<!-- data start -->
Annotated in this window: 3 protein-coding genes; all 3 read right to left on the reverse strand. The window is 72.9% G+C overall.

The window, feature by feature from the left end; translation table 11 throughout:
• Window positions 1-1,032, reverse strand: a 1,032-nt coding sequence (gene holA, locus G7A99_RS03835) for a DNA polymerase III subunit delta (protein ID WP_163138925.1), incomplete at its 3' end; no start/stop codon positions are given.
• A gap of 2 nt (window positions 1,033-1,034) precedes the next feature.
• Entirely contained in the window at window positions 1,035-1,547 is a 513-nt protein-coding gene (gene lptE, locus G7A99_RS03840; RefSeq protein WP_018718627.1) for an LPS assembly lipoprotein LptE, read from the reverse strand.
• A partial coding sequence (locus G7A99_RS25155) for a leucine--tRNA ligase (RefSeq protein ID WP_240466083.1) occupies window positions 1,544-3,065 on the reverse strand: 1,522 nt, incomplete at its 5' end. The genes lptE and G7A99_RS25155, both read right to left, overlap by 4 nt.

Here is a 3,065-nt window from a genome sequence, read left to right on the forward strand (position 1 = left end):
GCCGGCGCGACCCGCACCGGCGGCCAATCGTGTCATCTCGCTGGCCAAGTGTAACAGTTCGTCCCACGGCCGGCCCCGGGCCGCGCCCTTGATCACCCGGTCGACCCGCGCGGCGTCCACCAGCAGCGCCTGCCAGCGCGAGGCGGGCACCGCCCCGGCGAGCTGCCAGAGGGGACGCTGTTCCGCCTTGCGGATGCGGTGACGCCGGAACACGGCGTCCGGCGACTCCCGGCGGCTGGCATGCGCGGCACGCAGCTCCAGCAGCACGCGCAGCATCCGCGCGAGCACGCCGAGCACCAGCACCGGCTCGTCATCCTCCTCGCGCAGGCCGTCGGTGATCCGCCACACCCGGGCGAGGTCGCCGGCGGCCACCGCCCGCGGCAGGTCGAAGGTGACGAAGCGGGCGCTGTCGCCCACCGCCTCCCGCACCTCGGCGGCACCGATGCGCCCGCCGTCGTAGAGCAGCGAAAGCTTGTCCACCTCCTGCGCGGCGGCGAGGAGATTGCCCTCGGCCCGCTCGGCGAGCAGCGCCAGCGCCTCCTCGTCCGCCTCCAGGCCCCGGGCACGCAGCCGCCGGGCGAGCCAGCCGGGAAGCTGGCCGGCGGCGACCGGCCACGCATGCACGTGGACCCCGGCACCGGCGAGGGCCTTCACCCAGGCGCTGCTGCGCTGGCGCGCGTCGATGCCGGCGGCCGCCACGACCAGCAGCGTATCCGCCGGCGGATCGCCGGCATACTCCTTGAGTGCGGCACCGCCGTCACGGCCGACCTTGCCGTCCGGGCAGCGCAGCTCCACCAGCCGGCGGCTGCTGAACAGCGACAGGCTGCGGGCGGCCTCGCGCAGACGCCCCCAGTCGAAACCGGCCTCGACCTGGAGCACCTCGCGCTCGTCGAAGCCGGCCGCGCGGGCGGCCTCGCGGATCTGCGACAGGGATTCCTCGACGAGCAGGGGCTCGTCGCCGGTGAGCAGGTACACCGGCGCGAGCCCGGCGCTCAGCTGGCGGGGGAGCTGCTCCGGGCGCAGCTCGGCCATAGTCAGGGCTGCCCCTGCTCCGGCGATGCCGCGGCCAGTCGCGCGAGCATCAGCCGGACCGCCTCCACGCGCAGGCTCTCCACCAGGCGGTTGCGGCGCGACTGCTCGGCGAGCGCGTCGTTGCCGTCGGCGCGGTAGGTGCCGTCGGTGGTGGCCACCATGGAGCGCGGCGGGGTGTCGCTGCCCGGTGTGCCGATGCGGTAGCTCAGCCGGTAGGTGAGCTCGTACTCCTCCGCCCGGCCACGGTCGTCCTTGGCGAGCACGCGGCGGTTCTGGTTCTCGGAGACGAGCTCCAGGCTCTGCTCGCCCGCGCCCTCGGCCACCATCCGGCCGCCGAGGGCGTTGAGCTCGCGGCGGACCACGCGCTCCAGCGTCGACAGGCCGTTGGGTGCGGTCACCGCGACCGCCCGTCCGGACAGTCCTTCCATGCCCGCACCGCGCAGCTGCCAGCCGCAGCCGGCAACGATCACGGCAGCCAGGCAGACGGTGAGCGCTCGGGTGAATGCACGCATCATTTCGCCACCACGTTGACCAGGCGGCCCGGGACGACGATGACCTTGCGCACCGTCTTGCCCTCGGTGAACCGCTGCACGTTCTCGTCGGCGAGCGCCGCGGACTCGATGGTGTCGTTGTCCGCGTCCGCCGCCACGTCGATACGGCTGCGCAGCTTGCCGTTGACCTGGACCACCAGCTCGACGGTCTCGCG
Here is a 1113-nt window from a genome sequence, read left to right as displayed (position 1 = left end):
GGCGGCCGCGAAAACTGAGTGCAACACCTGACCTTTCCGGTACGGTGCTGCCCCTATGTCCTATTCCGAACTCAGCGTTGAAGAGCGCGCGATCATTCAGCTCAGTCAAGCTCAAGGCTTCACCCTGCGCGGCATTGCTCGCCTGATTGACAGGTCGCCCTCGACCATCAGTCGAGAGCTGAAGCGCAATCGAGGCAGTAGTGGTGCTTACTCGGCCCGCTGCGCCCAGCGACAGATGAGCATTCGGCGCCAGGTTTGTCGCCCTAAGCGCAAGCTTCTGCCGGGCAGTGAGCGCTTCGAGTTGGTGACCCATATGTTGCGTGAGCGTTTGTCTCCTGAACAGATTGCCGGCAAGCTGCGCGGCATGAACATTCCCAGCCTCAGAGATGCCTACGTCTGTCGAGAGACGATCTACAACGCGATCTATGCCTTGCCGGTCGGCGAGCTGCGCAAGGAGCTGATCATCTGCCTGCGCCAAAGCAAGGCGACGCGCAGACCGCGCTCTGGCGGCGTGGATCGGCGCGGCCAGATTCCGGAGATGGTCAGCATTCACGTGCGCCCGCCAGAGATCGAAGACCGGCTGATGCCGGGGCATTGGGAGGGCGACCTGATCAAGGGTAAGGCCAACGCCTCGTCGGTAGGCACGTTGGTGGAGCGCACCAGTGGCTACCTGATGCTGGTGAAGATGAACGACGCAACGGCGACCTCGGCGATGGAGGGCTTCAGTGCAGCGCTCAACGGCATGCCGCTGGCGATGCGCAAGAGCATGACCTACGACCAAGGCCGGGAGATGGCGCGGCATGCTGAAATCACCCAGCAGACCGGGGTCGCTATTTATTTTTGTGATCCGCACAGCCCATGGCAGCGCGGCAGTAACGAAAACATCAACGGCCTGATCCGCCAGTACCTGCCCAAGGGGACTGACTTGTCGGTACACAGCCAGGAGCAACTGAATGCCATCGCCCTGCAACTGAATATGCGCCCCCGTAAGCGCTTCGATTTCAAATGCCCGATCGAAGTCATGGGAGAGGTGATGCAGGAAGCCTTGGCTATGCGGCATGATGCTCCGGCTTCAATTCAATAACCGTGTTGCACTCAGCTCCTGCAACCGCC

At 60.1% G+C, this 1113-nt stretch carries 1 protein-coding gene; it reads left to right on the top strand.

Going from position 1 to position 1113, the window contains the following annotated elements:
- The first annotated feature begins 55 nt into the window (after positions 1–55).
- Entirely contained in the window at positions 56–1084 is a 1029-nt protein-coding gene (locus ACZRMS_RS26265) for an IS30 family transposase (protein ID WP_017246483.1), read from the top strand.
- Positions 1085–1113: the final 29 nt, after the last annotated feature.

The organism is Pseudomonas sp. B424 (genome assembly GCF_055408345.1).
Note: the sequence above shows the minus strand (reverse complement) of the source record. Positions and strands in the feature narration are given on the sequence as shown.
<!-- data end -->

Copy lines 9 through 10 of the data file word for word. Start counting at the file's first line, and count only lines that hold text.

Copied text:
Here is a 1113-nt window from a genome sequence, read left to right as displayed (position 1 = left end):
GGCGGCCGCGAAAACTGAGTGCAACACCTGACCTTTCCGGTACGGTGCTGCCCCTATGTCCTATTCCGAACTCAGCGTTGAAGAGCGCGCGATCATTCAGCTCAGTCAAGCTCAAGGCTTCACCCTGCGCGGCATTGCTCGCCTGATTGACAGGTCGCCCTCGACCATCAGTCGAGAGCTGAAGCGCAATCGAGGCAGTAGTGGTGCTTACTCGGCCCGCTGCGCCCAGCGACAGATGAGCATTCGGCGCCAGGTTTGTCGCCCTAAGCGCAAGCTTCTGCCGGGCAGTGAGCGCTTCGAGTTGGTGACCCATATGTTGCGTGAGCGTTTGTCTCCTGAACAGATTGCCGGCAAGCTGCGCGGCATGAACATTCCCAGCCTCAGAGATGCCTACGTCTGTCGAGAGACGATCTACAACGCGATCTATGCCTTGCCGGTCGGCGAGCTGCGCAAGGAGCTGATCATCTGCCTGCGCCAAAGCAAGGCGACGCGCAGACCGCGCTCTGGCGGCGTGGATCGGCGCGGCCAGATTCCGGAGATGGTCAGCATTCACGTGCGCCCGCCAGAGATCGAAGACCGGCTGATGCCGGGGCATTGGGAGGGCGACCTGATCAAGGGTAAGGCCAACGCCTCGTCGGTAGGCACGTTGGTGGAGCGCACCAGTGGCTACCTGATGCTGGTGAAGATGAACGACGCAACGGCGACCTCGGCGATGGAGGGCTTCAGTGCAGCGCTCAACGGCATGCCGCTGGCGATGCGCAAGAGCATGACCTACGACCAAGGCCGGGAGATGGCGCGGCATGCTGAAATCACCCAGCAGACCGGGGTCGCTATTTATTTTTGTGATCCGCACAGCCCATGGCAGCGCGGCAGTAACGAAAACATCAACGGCCTGATCCGCCAGTACCTGCCCAAGGGGACTGACTTGTCGGTACACAGCCAGGAGCAACTGAATGCCATCGCCCTGCAACTGAATATGCGCCCCCGTAAGCGCTTCGATTTCAAATGCCCGATCGAAGTCATGGGAGAGGTGATGCAGGAAGCCTTGGCTATGCGGCATGATGCTCCGGCTTCAATTCAATAACCGTGTTGCACTCAGCTCCTGCAACCGCC